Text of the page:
Ironically, Tesla's rise to global prominence was greatly accelerated by Toyota's 2010 decision to sell its assembly plant in Fremont, California, to Tesla instead of shifting Prius manufacture there. Tesla's rapid ramp-up, thanks to the new plant, enabled the auto industry to meet CARB's growing EV mandate. Other automakers, most notably Nissan, began to explore the EV market. All these changes empowered CARB to set bolder goals and encouraged California's partner states in the clean-vehicle struggle to join in as well. Pressure began to mount for a full and final phase-out of internal combustion engines, culminating in CARB's historic new regulation.
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This time around, the auto industry's attitude is strikingly different. Automakers have seen the writing on the wall for some time, and many are ready or even eager to embrace a clean vehicle future. Most major manufacturers are well down the road to phasing out gasoline and diesel vehicles, globally as well as in the United States. Ford has announced that 40% of its global sales will be EVs by 2030, and GM says it already planned to phase out internal combustion engines by 2035, the same timetable as California regulations envisage. Volkswagen, the world's second-largest carmaker after Toyota, plans to stop selling gasoline cars in Europe in 2033. Audi, VW's luxury-car subsidiary, recently announced it will stop designing new gasoline or diesel engines in the 2026 model year.
Ford says that 40% of its global sales will be EVs by 2030 — and has 200,000 buyers on the waiting list for its electric F-150. GM plans to phase out internal combustion engines by 2035, and just announced a $30,000 all-electric SUV.
To a large extent, this is about obvious changes in the market: Consumers are embracing electric cars. At least a million are already on the road in California, and so far this year, about one in six cars sold has an electric drivetrain. Some observers were skeptical that Ford would find buyers for its new F-150 Lightning, the all-electric version of its massively popular pickup. Within a few weeks of its release, Ford's waiting list for the truck was capped at 200,000. Just this week, GM announced production of an all-electric version of the Chevy Equinox SUV with a price around $30,000, which will make it one of the cheapest EVs on the market.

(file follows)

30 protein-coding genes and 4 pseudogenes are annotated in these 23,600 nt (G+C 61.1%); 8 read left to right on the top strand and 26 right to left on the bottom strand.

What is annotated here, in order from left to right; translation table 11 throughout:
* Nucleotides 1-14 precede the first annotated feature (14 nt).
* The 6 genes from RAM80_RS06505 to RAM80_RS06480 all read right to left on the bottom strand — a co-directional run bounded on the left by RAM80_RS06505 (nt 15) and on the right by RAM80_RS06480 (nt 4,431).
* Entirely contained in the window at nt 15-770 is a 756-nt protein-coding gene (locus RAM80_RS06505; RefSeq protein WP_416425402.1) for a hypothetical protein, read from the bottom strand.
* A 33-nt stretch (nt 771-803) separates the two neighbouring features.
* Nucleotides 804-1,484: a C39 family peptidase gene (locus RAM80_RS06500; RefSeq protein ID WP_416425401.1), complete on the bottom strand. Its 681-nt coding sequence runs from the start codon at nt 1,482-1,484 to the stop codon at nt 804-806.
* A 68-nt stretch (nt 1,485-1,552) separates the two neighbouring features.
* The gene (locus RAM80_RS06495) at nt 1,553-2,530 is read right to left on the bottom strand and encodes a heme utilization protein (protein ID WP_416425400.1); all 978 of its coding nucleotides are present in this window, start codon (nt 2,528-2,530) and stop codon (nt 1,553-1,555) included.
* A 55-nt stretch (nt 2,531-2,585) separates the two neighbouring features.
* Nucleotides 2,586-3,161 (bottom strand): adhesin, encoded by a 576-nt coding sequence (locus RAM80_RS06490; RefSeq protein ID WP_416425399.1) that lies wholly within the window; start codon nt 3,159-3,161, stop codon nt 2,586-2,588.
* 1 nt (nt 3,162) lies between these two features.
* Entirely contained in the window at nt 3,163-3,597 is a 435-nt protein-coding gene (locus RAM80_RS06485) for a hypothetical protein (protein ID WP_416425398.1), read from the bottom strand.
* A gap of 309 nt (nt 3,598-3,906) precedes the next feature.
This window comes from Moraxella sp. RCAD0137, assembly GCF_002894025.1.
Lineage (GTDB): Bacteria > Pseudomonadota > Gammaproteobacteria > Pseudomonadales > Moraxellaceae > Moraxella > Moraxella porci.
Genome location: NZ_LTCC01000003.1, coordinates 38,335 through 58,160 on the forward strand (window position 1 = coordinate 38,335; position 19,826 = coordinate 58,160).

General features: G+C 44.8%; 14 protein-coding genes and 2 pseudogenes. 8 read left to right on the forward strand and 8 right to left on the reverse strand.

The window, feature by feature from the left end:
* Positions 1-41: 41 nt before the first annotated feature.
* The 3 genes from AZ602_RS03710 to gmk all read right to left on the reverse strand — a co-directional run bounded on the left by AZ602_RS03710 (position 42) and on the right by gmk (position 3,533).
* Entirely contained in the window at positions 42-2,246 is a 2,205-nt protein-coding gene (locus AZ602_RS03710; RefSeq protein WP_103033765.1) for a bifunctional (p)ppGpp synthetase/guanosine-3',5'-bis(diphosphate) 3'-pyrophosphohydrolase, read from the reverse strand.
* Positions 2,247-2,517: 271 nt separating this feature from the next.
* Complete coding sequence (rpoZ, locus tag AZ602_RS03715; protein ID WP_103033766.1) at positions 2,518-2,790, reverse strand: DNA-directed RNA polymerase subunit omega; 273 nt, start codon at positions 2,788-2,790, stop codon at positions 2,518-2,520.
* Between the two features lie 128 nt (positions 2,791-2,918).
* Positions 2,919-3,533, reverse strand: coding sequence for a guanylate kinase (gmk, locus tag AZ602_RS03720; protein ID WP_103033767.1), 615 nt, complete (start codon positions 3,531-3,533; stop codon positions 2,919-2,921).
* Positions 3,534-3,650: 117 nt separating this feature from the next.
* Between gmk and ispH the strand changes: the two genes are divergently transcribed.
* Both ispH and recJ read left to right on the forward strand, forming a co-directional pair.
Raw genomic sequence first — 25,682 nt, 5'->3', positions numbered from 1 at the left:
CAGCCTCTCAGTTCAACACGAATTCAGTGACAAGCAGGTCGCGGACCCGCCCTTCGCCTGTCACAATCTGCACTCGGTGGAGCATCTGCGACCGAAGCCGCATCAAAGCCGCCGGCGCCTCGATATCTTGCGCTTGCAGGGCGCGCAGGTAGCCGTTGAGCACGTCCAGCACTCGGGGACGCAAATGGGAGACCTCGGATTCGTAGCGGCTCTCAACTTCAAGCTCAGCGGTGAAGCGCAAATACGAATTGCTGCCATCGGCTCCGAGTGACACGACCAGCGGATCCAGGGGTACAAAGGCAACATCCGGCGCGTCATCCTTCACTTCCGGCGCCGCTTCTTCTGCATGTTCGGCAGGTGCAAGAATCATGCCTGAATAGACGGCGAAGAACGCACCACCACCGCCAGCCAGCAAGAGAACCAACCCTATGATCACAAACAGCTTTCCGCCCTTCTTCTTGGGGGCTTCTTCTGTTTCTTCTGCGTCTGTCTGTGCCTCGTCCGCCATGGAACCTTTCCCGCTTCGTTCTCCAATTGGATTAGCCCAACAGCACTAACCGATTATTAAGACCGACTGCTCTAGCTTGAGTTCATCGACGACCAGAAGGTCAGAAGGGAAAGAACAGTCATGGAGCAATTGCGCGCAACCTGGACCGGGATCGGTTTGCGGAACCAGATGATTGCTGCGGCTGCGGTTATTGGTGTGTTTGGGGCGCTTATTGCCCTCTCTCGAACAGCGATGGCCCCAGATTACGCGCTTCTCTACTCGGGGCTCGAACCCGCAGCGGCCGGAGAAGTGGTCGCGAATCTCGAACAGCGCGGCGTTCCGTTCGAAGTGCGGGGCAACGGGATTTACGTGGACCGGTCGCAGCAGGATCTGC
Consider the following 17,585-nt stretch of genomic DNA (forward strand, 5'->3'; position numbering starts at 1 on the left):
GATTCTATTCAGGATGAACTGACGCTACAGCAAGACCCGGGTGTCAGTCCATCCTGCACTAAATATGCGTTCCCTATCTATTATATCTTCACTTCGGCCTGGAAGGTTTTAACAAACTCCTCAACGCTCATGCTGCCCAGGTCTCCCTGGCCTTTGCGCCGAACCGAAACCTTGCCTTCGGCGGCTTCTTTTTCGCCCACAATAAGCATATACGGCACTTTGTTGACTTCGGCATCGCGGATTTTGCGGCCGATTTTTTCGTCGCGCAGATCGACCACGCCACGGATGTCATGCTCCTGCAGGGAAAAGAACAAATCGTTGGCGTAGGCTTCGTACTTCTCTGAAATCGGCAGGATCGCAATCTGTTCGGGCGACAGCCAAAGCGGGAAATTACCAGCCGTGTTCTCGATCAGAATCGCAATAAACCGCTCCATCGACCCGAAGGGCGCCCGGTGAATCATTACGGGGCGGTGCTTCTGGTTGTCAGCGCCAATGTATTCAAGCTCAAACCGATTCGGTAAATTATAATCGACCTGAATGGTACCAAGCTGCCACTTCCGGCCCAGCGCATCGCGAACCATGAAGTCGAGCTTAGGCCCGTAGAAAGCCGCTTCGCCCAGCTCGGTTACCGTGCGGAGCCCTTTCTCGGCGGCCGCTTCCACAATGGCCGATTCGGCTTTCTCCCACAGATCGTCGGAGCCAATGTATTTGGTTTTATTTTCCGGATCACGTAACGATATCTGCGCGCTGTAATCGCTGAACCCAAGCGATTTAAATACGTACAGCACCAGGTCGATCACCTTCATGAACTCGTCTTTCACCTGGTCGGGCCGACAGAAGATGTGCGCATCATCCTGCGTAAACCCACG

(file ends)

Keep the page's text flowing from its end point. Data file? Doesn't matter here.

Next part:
Major barriers remain, however, when it comes to including everyone in this crucial transition. People in rural areas, big-city apartment dwellers and low-income families will need access to affordable charging networks that currently do not exist. Loans and financing to buy or lease EVs need to be made as affordable as normal car loans. The Alliance for Automotive Innovation notes that a successful transition away from gasoline will depend on a series of external factors, including "charging and fuel infrastructure, supply chains, labor, [and] critical mineral availability." CARB's job is not over with this historic announcement, and the larger job of federal, state and local governments is just beginning.
But let's take a moment to appreciate this achievement. In an era when most regulatory agencies gradually become captured by those they were intended to oversee, CARB's 50-year battle against air pollution and climate-destroying emissions stands out as a stellar exception that's worth celebrating. Starting with smog scientist Ari Haagen-Smit as its first chair, and onward through my friend Mary Nichols' 23-year tenure (13 of them as chair), CARB has been protected by a series of California governors of both parties and staffed by people who kept their eyes for half a century on a seemingly impossible prize: freeing California, and eventually all of America, from the curse of automotive pollution.